Fox and ESPN might be competing for the same analyst, attempting to court Peyton Manning to fill the Thursday Night Football and Monday Night Football openings, but the networks have their sights set on different play-by-play announcers.
According to Andrew Marchand of The New York Post, Fox is interested in Mike Tirico for their new Thursday Night Football broadcast, while ESPN’s Louis Riddick stated he would like to be considered as the Monday Night Football play-by-play voice.
Tirico is currently under contract with NBC, but now that the network no longer owns the broadcast rights to Thursday Night Football, they have no NFL play-by-play opportunities available for the established announcer. If NBC will allow him to make the switch, Tirico himself might be more interested in joining Fox to continue calling NFL games. Marchand reported Manning would like to work with Tirico, stating the two developed a strong relationship during Tirico’s time at ESPN.
As ESPN attempts to lure Peyton Manning to the Monday Night Football booth, Fox could potentially use the former voice of Monday Night Football as a bargaining chip to bring Manning to Thursday Night Football.
Following Tirico’s departure from ESPN, Sean McDonough has held play-by-play responsibilities for Monday Night Football, but after losing analyst Jon Gruden, the network might choose to replace McDonough as well. According to Marchand, ESPN has considered internal candidates Joe Tessitore, Steve Levy, Dave Pasch and Bob Wischusen, but in Richard Deitsch’s SI Media Podcast this week, ESPN analyst, Louis Riddick, expressed interest in the job which is still held by McDonough.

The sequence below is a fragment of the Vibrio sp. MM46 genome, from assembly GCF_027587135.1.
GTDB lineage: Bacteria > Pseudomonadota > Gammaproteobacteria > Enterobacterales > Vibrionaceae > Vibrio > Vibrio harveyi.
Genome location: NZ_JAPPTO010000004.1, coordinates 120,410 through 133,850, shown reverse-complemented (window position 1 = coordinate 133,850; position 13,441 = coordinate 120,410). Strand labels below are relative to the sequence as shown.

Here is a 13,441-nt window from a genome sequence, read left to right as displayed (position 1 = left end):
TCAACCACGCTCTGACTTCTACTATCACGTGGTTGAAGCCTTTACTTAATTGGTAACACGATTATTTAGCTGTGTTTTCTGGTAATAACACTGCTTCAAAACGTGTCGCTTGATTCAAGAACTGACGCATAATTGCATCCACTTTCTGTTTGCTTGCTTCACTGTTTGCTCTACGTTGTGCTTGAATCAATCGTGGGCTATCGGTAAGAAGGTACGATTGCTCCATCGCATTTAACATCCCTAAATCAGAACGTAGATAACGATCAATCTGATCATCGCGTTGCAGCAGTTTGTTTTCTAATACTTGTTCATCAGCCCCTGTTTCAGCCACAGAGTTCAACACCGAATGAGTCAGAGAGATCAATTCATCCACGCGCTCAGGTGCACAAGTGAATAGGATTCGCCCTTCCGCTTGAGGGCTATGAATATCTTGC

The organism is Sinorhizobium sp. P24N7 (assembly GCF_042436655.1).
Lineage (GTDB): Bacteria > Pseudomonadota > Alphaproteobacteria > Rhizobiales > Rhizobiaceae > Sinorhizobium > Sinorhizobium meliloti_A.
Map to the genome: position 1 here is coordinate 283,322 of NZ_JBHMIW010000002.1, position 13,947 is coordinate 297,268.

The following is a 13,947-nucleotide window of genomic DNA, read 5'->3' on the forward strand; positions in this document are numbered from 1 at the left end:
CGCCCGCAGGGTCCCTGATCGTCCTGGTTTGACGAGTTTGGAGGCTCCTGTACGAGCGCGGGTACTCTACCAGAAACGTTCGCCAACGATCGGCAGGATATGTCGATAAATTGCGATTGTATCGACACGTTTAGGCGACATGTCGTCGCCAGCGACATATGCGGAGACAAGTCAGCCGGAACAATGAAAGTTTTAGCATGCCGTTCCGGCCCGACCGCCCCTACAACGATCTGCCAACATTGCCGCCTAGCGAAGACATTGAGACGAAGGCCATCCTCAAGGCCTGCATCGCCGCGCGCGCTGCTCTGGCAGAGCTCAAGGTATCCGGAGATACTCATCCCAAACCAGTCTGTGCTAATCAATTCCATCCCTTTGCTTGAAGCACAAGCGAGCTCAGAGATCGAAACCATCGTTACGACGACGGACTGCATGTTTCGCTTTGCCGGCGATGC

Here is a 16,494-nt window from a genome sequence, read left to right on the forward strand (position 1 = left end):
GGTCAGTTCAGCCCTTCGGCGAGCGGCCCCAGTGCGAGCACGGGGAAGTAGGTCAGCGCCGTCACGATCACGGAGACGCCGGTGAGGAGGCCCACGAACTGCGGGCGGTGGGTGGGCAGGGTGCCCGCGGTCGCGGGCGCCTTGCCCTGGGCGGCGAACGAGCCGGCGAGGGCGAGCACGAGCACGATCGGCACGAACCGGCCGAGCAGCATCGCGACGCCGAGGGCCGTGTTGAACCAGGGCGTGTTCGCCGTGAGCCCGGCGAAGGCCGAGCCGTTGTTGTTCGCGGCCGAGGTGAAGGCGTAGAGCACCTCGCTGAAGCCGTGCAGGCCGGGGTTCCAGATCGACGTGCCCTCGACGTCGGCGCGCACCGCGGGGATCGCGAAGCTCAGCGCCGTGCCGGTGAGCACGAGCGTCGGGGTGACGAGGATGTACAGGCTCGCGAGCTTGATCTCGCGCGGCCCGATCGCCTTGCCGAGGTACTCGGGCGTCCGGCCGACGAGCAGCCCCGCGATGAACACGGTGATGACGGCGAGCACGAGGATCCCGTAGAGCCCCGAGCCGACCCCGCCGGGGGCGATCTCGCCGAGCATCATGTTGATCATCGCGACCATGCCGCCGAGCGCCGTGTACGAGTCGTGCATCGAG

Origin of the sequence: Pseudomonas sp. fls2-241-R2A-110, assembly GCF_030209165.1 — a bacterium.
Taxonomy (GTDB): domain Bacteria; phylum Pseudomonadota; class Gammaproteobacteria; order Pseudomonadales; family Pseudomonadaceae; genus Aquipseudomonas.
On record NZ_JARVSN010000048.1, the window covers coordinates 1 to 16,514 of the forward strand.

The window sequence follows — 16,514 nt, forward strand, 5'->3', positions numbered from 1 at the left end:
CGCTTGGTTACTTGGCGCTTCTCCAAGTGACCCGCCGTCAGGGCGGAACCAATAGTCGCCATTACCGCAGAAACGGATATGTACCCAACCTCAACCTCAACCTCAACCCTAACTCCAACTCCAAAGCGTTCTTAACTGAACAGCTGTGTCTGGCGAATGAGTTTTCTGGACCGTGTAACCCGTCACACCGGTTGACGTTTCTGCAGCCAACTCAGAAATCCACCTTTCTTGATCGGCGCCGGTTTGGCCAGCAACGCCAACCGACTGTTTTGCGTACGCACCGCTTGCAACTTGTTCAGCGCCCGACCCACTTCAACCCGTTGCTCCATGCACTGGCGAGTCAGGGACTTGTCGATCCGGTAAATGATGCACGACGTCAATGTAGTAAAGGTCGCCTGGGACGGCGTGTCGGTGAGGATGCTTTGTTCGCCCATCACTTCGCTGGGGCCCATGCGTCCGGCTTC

“This is something that has been a goal of mine and ESPN is very well aware that I am very interested in it,” Riddick told Deitsch. “It is the pinnacle of broadcasting as far as I am concerned, the most iconic position in broadcasting. To be involved with Monday Night Football either as a play-by-play person or analyst is something I am hoping I can achieve.”
A former NFL safety, Riddick spent time as an NFL scout for the Redskins and Eagles before joining ESPN in 2013. With no play-by-play experience, Riddick shared his understanding of how to be a successful broadcaster.
“I have no reservations about my ability to call a game live, to do it quickly and concisely, to not step on the toes of the person who is handling the play-by-play, to working a telestrator, to working an All-22 film video that you would have at your disposal in the booth, to giving quick anecdotes that would keep people informed, to understanding the rules of the game, to understanding the flow of the game,” Riddick told Deitsch. “That is me. That is who I am. You just have not seen that because I have not had that platform yet. I do not say this as someone who is trying to be a salesman of myself. This business is not about what you did as a player. This business is about what you can do as far as analyzing the game of football and communicating it to other people so that they can understand it.”
Brandon Contes is a former reporter for BSM, now working for Awful Announcing. You can find him on Twitter @BrandonContes or reach him by email at Brandon.Contes@gmail.com.
Roger Goodell: ‘Wouldn’t Surprise Me’ To See Thursday Night Football Move to Flex Scheduling
“Not today, but it’ll certainly be something that’s on our horizon.”
In 2023, Monday Night Football will join Sunday Night Football in having the ability to flex NFL games into its window. NFL Commissioner Roger Goodell said Thursday Night Football could someday join that elite club.
During his “State of the League” speech Wednesday, Goodell said Thursday Night Football having the ability to flex matchups “wouldn’t at all surprise me”.
“Not today, but it’ll certainly be something that’s on our horizon,” the NFL Commissioner said.